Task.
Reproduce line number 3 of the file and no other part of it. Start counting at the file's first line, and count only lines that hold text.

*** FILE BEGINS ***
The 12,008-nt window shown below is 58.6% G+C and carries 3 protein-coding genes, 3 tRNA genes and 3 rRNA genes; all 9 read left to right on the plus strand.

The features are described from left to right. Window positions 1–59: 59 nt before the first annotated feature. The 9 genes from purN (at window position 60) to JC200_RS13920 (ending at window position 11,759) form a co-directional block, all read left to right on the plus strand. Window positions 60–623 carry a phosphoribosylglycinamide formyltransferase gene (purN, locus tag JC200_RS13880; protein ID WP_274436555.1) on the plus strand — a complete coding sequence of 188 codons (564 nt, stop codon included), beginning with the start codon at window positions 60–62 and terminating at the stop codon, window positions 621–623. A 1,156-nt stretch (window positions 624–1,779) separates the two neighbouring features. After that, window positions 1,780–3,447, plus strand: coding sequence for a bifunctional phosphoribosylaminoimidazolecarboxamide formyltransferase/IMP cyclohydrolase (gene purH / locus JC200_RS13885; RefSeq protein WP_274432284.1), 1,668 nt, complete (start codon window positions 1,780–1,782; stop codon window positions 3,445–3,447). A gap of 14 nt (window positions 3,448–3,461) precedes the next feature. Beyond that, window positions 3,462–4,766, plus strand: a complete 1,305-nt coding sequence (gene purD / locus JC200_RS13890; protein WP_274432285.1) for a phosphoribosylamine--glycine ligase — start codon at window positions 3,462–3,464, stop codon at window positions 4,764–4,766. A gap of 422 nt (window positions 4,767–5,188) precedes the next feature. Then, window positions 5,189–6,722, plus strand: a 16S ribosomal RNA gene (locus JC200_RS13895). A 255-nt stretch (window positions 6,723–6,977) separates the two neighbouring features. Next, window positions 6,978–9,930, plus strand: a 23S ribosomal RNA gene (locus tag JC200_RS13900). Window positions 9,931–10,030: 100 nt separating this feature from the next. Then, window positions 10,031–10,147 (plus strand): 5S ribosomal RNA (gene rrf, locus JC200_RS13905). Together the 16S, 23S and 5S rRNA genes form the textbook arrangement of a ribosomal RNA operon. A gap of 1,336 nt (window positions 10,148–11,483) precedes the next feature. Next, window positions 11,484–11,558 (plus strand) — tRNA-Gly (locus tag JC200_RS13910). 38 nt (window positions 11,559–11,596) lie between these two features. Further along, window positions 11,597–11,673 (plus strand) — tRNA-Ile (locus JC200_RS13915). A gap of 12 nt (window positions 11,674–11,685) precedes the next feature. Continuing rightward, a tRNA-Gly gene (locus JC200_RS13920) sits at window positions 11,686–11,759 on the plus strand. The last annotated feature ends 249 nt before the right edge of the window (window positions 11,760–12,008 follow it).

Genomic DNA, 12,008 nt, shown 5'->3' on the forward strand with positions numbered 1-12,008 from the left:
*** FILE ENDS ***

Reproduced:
Genomic DNA, 12,008 nt, shown 5'->3' on the forward strand with positions numbered 1-12,008 from the left: